Modern English

From Free net encyclopedia

Template:IPA notice

For the '80s pop band, see Modern English (band).

Modern English is the term used for the contemporary use of the English language. In terms of historical linguistics, it covers the English language after the Middle English period; that is, roughly, after the Great Vowel Shift, which was largely concluded after 1550.

Despite some differences in vocabulary, material from the early 17th century, such as the works of William Shakespeare and the King James Bible, is considered to be in Modern English, or more specifically, they are referred to as Early Modern English, and most people who are fluent in the English of the early 21st century believe they can read these books with little difficulty.

Modern English has a large number of dialects, spoken in diverse countries throughout the world. Most of these, however, are mutually comprehensible. This includes American English, Australian English, British English, Canadian English, Caribbean English, Hiberno-English, Indian English, New Zealand English, Pakistani English and South African English. These dialects may be met in different contexts, for example the stereotypical villain in some American movies has a British accent, and many British pop singers (and some Australian pop singers) sing in an American accent.

According to Ethnologue, there are over 508 million speakers of English as a first or second language as of 1999, a number dwarfed only by Chinese in terms of the number of speakers. However, Chinese has a smaller geographical range: it is spoken primarily in mainland China and Taiwan, and by a sizable immigrant community in North America. In contrast, English is spoken in a vast number of territories, including Britain, Canada, the United States of America, Australia, India and Southern Africa. Its large number of speakers, plus its worldwide presence, have made English a common language for use in such diverse applications as controlling airplanes, developing software, and conducting international diplomacy.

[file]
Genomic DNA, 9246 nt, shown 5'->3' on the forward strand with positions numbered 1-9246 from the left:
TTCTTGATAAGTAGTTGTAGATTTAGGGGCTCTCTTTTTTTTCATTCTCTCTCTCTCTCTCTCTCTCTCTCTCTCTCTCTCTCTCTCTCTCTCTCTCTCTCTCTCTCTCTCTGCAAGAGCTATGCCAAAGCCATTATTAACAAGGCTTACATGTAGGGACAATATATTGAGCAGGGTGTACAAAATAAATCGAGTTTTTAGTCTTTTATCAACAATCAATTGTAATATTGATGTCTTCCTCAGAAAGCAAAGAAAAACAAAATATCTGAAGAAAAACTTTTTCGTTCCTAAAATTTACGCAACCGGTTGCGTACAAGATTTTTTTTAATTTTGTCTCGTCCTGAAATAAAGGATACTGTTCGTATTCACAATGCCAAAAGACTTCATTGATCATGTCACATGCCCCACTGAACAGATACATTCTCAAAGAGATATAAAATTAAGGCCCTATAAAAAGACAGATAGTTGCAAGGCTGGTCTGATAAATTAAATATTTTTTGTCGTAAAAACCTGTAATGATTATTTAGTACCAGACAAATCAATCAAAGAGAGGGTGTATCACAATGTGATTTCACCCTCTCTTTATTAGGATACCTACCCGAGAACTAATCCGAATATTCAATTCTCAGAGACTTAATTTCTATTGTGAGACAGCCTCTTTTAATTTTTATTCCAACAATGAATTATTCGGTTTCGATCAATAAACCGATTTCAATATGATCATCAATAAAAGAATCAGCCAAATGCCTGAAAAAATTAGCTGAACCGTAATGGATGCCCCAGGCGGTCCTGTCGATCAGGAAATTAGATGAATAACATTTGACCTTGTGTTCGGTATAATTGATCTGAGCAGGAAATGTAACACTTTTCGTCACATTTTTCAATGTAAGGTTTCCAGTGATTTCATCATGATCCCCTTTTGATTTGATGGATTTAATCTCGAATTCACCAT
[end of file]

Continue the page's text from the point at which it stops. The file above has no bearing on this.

Outline of changes in Modern English

The following is an outline of the major changes in Modern English compared to its previous form (Middle English). Note, however, that these are generalizations, and some of these may not be true for specific dialects:


See the sound changes c.1600-1725 and sound changes c.1725-1900 sections of the history of the English language page.


Influences on Modern English

Early Modern English lacked uniformity in spelling, but Samuel Johnson's dictionary, published in 1755 in England, was influential in establishing a standard form of spelling. Noah Webster did the same in America, publishing his dictionary in 1828. Webster's dictionary preferred simpler and more modern spelling, whereas Johnson was more conservative, preferring older spellings which reflected the origins of words rather than pronunciation. Public education increased literacy, and more people had access to books (and therefore to a standard language) with the spread of public libraries in the 19th century. Many words entered English from other languages, as a result of contact with other cultures through trade and settlement, and the migration of large numbers of people to the United States from other countries. World War I and World War II threw together people from different backgrounds, and the greater social mobility afterwards helped to lessen the differences between social accents, at least in the UK. The development of radio broadcasting in the early 20th century familiarised the population with accents and vocabulary from outside their own localities, often for the first time, and this phenomenon continued with film and television.

See also

External links